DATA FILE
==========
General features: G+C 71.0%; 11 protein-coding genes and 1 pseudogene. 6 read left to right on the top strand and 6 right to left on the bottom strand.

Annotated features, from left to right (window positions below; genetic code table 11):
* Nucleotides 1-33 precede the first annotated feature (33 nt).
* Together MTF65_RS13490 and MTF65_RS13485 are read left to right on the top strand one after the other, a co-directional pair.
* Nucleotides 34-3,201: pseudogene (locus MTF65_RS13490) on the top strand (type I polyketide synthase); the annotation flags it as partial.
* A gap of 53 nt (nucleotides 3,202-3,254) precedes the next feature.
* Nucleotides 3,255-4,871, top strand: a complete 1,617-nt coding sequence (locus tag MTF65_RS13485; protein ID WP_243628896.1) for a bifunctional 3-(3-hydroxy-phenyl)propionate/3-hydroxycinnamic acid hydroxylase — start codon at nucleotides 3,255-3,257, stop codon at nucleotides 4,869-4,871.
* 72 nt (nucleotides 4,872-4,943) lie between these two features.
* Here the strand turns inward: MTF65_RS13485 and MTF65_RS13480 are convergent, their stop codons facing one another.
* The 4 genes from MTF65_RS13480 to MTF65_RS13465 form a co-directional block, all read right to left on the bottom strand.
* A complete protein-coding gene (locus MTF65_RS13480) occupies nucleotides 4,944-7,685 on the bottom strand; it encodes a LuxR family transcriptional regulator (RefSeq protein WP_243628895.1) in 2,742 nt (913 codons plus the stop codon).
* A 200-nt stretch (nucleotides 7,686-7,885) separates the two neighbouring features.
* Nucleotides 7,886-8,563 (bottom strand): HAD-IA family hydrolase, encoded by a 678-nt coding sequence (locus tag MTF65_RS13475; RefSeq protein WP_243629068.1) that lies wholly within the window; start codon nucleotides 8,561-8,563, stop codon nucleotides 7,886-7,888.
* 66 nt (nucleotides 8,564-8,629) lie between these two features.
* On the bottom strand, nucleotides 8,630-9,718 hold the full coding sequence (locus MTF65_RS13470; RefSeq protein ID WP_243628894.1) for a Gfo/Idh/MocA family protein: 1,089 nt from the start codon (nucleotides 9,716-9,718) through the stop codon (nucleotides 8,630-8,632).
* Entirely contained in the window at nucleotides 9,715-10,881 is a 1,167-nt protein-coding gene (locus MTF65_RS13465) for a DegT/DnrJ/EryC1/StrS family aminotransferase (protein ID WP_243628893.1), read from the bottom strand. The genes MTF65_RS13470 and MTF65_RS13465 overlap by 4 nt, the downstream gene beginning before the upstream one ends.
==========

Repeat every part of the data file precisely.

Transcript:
General features: G+C 71.0%; 11 protein-coding genes and 1 pseudogene. 6 read left to right on the top strand and 6 right to left on the bottom strand.

Annotated features, from left to right (window positions below; genetic code table 11):
* Nucleotides 1-33 precede the first annotated feature (33 nt).
* Together MTF65_RS13490 and MTF65_RS13485 are read left to right on the top strand one after the other, a co-directional pair.
* Nucleotides 34-3,201: pseudogene (locus MTF65_RS13490) on the top strand (type I polyketide synthase); the annotation flags it as partial.
* A gap of 53 nt (nucleotides 3,202-3,254) precedes the next feature.
* Nucleotides 3,255-4,871, top strand: a complete 1,617-nt coding sequence (locus tag MTF65_RS13485; protein ID WP_243628896.1) for a bifunctional 3-(3-hydroxy-phenyl)propionate/3-hydroxycinnamic acid hydroxylase — start codon at nucleotides 3,255-3,257, stop codon at nucleotides 4,869-4,871.
* 72 nt (nucleotides 4,872-4,943) lie between these two features.
* Here the strand turns inward: MTF65_RS13485 and MTF65_RS13480 are convergent, their stop codons facing one another.
* The 4 genes from MTF65_RS13480 to MTF65_RS13465 form a co-directional block, all read right to left on the bottom strand.
* A complete protein-coding gene (locus MTF65_RS13480) occupies nucleotides 4,944-7,685 on the bottom strand; it encodes a LuxR family transcriptional regulator (RefSeq protein WP_243628895.1) in 2,742 nt (913 codons plus the stop codon).
* A 200-nt stretch (nucleotides 7,686-7,885) separates the two neighbouring features.
* Nucleotides 7,886-8,563 (bottom strand): HAD-IA family hydrolase, encoded by a 678-nt coding sequence (locus tag MTF65_RS13475; RefSeq protein WP_243629068.1) that lies wholly within the window; start codon nucleotides 8,561-8,563, stop codon nucleotides 7,886-7,888.
* 66 nt (nucleotides 8,564-8,629) lie between these two features.
* On the bottom strand, nucleotides 8,630-9,718 hold the full coding sequence (locus MTF65_RS13470; RefSeq protein ID WP_243628894.1) for a Gfo/Idh/MocA family protein: 1,089 nt from the start codon (nucleotides 9,716-9,718) through the stop codon (nucleotides 8,630-8,632).
* Entirely contained in the window at nucleotides 9,715-10,881 is a 1,167-nt protein-coding gene (locus MTF65_RS13465) for a DegT/DnrJ/EryC1/StrS family aminotransferase (protein ID WP_243628893.1), read from the bottom strand. The genes MTF65_RS13470 and MTF65_RS13465 overlap by 4 nt, the downstream gene beginning before the upstream one ends.